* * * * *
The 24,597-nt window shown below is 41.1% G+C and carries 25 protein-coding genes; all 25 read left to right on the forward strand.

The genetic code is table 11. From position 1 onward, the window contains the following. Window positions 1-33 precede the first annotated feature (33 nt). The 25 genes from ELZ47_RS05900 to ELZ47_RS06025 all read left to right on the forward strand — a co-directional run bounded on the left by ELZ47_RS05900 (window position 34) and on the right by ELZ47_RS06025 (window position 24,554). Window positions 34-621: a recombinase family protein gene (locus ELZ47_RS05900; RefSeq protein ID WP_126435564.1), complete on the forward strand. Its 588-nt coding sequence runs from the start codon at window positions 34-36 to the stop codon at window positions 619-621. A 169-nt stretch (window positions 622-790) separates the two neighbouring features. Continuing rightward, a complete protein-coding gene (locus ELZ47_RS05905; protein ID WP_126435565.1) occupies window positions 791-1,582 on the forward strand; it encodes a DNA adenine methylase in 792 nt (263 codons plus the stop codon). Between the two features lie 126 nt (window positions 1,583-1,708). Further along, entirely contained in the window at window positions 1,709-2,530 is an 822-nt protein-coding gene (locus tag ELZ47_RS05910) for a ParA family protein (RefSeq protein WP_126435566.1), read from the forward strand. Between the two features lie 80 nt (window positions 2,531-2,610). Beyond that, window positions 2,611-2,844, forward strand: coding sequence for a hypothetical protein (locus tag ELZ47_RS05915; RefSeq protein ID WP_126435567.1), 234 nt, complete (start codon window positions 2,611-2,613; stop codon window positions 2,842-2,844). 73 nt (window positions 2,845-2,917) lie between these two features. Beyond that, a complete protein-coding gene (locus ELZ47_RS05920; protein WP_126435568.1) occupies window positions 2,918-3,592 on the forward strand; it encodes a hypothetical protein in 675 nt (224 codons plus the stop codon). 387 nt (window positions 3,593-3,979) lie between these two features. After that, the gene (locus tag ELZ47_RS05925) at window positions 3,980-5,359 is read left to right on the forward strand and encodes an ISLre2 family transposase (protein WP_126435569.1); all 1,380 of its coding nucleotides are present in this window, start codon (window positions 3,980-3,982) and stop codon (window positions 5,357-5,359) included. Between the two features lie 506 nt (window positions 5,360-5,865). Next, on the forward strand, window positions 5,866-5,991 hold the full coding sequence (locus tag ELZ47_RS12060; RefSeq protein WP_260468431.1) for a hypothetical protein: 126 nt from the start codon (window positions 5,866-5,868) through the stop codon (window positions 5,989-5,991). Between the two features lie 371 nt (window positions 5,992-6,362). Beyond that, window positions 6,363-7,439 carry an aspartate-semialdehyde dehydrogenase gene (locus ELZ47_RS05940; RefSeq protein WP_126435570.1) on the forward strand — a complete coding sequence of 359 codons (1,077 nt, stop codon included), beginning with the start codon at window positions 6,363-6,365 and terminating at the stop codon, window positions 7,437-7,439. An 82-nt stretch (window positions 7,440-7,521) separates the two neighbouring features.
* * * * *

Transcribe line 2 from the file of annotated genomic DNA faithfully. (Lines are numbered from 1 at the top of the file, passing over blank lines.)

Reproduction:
The genetic code is table 11. From position 1 onward, the window contains the following. Window positions 1-33 precede the first annotated feature (33 nt). The 25 genes from ELZ47_RS05900 to ELZ47_RS06025 all read left to right on the forward strand — a co-directional run bounded on the left by ELZ47_RS05900 (window position 34) and on the right by ELZ47_RS06025 (window position 24,554). Window positions 34-621: a recombinase family protein gene (locus ELZ47_RS05900; RefSeq protein ID WP_126435564.1), complete on the forward strand. Its 588-nt coding sequence runs from the start codon at window positions 34-36 to the stop codon at window positions 619-621. A 169-nt stretch (window positions 622-790) separates the two neighbouring features. Continuing rightward, a complete protein-coding gene (locus ELZ47_RS05905; protein ID WP_126435565.1) occupies window positions 791-1,582 on the forward strand; it encodes a DNA adenine methylase in 792 nt (263 codons plus the stop codon). Between the two features lie 126 nt (window positions 1,583-1,708). Further along, entirely contained in the window at window positions 1,709-2,530 is an 822-nt protein-coding gene (locus tag ELZ47_RS05910) for a ParA family protein (RefSeq protein WP_126435566.1), read from the forward strand. Between the two features lie 80 nt (window positions 2,531-2,610). Beyond that, window positions 2,611-2,844, forward strand: coding sequence for a hypothetical protein (locus tag ELZ47_RS05915; RefSeq protein ID WP_126435567.1), 234 nt, complete (start codon window positions 2,611-2,613; stop codon window positions 2,842-2,844). 73 nt (window positions 2,845-2,917) lie between these two features. Beyond that, a complete protein-coding gene (locus ELZ47_RS05920; protein WP_126435568.1) occupies window positions 2,918-3,592 on the forward strand; it encodes a hypothetical protein in 675 nt (224 codons plus the stop codon). 387 nt (window positions 3,593-3,979) lie between these two features. After that, the gene (locus tag ELZ47_RS05925) at window positions 3,980-5,359 is read left to right on the forward strand and encodes an ISLre2 family transposase (protein WP_126435569.1); all 1,380 of its coding nucleotides are present in this window, start codon (window positions 3,980-3,982) and stop codon (window positions 5,357-5,359) included. Between the two features lie 506 nt (window positions 5,360-5,865). Next, on the forward strand, window positions 5,866-5,991 hold the full coding sequence (locus tag ELZ47_RS12060; RefSeq protein WP_260468431.1) for a hypothetical protein: 126 nt from the start codon (window positions 5,866-5,868) through the stop codon (window positions 5,989-5,991). Between the two features lie 371 nt (window positions 5,992-6,362). Beyond that, window positions 6,363-7,439 carry an aspartate-semialdehyde dehydrogenase gene (locus ELZ47_RS05940; RefSeq protein WP_126435570.1) on the forward strand — a complete coding sequence of 359 codons (1,077 nt, stop codon included), beginning with the start codon at window positions 6,363-6,365 and terminating at the stop codon, window positions 7,437-7,439. An 82-nt stretch (window positions 7,440-7,521) separates the two neighbouring features.